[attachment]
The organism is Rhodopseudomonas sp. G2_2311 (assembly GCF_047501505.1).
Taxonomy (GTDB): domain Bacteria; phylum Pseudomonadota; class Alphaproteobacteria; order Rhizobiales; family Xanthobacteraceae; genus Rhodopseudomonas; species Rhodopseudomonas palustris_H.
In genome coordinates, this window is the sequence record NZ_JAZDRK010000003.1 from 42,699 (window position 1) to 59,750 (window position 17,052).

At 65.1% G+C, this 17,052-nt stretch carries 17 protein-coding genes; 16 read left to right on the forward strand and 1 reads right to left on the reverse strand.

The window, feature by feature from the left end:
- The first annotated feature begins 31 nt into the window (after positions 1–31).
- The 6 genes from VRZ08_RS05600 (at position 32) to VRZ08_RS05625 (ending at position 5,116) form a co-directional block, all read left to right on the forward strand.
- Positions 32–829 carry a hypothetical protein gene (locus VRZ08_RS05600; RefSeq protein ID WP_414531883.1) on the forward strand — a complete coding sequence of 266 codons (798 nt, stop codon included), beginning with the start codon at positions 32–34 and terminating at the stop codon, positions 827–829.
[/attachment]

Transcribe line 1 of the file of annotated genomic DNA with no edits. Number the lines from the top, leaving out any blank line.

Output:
The organism is Rhodopseudomonas sp. G2_2311 (assembly GCF_047501505.1).